Nassau County Executive Bruce Blakeman and Commissioner of Police Patrick Ryder report an unusual increase in both fatal and non-fatal overdoses from January 13th to January 18th, 2023. This could be attributed to counterfeit pills/opioids laced with fentanyl.
If anyone is using non-prescribed drugs, they need to use extreme caution. Please be aware that some illegal homemade pills can be repressed/altered/counterfeited to appear like the original and may contain Fentanyl.
Residents are reminded to only take medication that is prescribed by a doctor and controlled by a licensed pharmacist. All medication should be kept out of the reach of children and should always be safeguarded.
If you are in possession of any controlled substance that is either expired or in need of disposal, the medication can be brought to any Nassau County Precint 24/7 to be properly and safely disposed of.
Residents in need of treatment, information and referrals for addiction can contact the Nassau County 24/7 HELPline at (516) 277-TALK (8255).
Slow Progress Since Last Summer?
Flanked by community leaders and recovery advocates on the front steps of the Theodore Roosevelt Executive & Legislative Building, Nassau County Legislators Delia DeRiggi-Whitton (D – Glen Cove), Arnold W. Drucker (D – Plainview) and Debra Mulé (D – Freeport) unveiled legislation on Jun. 21 that would require the inclusion of fentanyl-detecting test strips in Narcan kits distributed by Nassau County agencies.
Fentanyl is a synthetic opioid which experts at the Drug Enforcement Administration (DEA) have determined is 50 to 100 times more potent than morphine. The consumption of fentanyl-laced drugs – often unbeknownst to the user – has resulted in a tragic increase in the number of overdose deaths amidst the ongoing opioid drug crisis in Nassau County and across America.
Including fentanyl testing strips with Narcan kits would serve as a low-cost way of potentially identifying tainted drugs and preventing accidental overdoses. Individuals dissolve substances they wish to test in water and dip a strip into the solution. The strips require only minimal amounts of drug residue to work properly, and results are generally available within five minutes. Findings from the 2018 FORECAST study conducted by the Johns Hopkins Bloomberg School of Public Health determined the inexpensive strips are simple to use and have a high level of accuracy in detecting fentanyl in drug samples.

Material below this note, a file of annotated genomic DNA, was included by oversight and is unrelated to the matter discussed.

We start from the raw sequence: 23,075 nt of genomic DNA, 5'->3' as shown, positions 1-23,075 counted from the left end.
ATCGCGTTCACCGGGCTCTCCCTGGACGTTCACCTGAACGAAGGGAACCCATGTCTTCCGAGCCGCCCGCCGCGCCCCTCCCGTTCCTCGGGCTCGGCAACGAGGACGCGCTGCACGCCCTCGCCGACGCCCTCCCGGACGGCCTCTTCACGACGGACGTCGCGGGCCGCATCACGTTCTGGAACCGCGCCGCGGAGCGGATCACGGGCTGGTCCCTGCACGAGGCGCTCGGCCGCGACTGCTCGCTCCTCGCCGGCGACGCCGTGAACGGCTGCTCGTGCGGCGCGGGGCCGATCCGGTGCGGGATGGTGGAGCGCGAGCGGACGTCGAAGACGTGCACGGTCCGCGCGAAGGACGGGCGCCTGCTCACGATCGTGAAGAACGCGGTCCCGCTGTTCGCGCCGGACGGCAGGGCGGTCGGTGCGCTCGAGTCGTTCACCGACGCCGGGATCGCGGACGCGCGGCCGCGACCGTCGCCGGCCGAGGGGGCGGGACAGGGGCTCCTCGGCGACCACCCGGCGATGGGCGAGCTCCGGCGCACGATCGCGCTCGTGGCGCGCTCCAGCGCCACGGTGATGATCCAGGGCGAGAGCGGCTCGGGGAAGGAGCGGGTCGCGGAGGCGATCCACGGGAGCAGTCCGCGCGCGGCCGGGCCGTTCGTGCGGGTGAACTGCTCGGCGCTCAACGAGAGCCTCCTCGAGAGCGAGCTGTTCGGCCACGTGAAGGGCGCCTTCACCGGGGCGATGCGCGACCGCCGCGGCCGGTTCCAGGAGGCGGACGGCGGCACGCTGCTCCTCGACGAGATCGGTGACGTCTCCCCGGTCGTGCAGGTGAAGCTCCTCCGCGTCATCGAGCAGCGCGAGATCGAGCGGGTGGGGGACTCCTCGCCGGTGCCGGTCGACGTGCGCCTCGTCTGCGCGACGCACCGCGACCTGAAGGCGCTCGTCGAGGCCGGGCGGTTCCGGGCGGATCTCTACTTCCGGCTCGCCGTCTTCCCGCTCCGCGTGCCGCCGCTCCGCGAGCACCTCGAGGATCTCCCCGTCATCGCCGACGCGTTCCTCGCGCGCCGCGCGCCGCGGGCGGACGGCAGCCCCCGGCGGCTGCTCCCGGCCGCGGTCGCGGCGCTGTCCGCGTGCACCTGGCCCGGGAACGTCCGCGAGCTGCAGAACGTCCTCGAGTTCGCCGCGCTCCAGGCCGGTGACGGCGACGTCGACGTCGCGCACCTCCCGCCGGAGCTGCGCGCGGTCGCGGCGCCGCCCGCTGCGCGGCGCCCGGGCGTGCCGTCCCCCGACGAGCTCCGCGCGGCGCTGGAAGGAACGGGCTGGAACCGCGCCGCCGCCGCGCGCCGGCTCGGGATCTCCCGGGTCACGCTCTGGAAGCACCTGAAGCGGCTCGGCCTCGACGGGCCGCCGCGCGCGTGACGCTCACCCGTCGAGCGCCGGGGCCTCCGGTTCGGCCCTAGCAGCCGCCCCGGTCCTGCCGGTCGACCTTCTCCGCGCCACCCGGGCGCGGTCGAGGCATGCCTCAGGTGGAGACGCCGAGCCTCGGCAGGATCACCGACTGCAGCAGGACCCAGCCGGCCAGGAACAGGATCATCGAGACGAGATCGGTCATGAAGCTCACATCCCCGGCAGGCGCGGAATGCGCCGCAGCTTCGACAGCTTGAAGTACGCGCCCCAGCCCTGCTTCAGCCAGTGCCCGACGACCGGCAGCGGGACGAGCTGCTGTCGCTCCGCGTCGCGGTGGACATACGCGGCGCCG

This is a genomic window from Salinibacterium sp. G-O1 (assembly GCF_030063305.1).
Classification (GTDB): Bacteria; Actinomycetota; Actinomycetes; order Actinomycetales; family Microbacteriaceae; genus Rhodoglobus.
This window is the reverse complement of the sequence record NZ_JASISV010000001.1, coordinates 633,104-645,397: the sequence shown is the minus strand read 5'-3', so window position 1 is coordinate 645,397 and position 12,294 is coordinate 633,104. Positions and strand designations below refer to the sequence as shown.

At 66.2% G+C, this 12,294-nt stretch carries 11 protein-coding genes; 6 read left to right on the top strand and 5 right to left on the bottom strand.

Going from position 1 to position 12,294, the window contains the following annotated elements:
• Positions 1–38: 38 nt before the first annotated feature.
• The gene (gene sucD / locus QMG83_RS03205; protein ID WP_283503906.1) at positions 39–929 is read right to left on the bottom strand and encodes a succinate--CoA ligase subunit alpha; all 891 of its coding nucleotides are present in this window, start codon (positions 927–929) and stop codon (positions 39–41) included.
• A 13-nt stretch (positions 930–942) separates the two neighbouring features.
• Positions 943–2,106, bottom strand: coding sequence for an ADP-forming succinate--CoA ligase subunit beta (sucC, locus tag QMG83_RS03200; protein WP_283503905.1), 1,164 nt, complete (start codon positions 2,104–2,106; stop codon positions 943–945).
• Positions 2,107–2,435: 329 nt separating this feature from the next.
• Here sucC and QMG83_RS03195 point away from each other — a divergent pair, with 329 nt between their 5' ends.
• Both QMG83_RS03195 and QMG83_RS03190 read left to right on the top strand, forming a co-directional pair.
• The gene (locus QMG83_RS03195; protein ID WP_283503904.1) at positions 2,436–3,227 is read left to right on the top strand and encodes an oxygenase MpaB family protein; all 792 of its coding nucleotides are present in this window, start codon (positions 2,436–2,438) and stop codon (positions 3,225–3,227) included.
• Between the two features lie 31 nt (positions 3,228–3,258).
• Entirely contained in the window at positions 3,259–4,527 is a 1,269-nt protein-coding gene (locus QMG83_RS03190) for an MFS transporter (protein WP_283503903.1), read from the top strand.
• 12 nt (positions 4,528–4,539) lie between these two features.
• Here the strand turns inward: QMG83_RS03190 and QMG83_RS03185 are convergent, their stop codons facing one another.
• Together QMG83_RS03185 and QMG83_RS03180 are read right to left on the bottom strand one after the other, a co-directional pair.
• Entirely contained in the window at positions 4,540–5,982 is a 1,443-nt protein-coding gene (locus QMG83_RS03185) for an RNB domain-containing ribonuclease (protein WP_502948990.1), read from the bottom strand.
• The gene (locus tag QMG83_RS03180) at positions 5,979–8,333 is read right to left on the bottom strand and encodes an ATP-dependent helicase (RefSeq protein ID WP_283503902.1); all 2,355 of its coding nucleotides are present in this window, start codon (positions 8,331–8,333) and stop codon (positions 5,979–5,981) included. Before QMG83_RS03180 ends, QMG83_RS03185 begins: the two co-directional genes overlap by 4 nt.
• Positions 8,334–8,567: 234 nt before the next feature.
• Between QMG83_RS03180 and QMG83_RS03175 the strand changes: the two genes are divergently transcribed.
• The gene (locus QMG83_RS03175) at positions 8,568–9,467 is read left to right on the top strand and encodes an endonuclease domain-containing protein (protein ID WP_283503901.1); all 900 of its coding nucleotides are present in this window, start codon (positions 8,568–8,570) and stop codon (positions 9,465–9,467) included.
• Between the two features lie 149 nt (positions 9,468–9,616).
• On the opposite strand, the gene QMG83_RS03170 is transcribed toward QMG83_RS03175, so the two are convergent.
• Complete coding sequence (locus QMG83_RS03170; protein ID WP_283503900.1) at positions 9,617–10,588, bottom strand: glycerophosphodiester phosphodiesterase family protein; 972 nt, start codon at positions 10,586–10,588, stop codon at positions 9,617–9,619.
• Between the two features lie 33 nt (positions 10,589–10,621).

“As the battleground in the opioid drug crisis shifts, we must adapt our strategies to save more lives and give more residents the best possible chance at achieving long-term recovery,” Legislator Drucker said. “By including fentanyl detection testing strips in the Narcan kits that County agencies distribute, we have an opportunity to quickly ramp up our ability to uncloak this silent, stealthy killer – one that would otherwise lurk in the shadows.”
In December 2021, Suffolk County passed similar legislation to require the inclusion of fentanyl testing strips in the Narcan strips they distribute. Here in Nassau, Keisha Graham-Wilson, of the Hicksville-based Central Nassau Guidance and Counseling Services, Inc., said the agency has been including Fentanyl testing strips in the Narcan test kits it distributes for the last several months. Kits come with directions stapled to the package; the proposed Nassau legislation similarly require instructions to be included with all testing kits that are distributed.
“These test strips are so important in terms of preventing overdoses,” Graham-Wilson said. “Individuals don’t realize that fentanyl is in substances that they are using. We have individuals that have told us they are only using marijuana, but when we do toxicology, sometimes we have to tell them that the substance they are using is laced with fentanyl – and they are so shocked and surprised.”
Additional recovery advocates and community leaders from across the County expressed their support for the proposal. They agreed that fentanyl test strips are yet another tool that can be utilized to prevent overdoses and save lives.
“Because fentanyl is 40 to 50 times stronger than heroin, it is possible that a fentanyl overdose victim may not respond to just one dose of Narcan,” said Claudia Rotondo, Executive Director of the Baldwin Council Against Drug Abuse. “Providing these strips could be life-saving because it would give us the ability to test the remnants of the substance that was ingested to see if it was cut with fentanyl.”
“The DEA warned several months ago that fentanyl was a driving force behind the majority of overdoses that have transpired in the last year,” said Dr. Sharon Harris, Executive Director of the Glen Cove-based Substance Abuse Free Environments (SAFE). “This is an incredibly important piece of information that needs to be promoted to educate our youth and our families about what is going on.”
—Submitted by Danny Schrafel of the Nassau County Legislature, Minority Caucus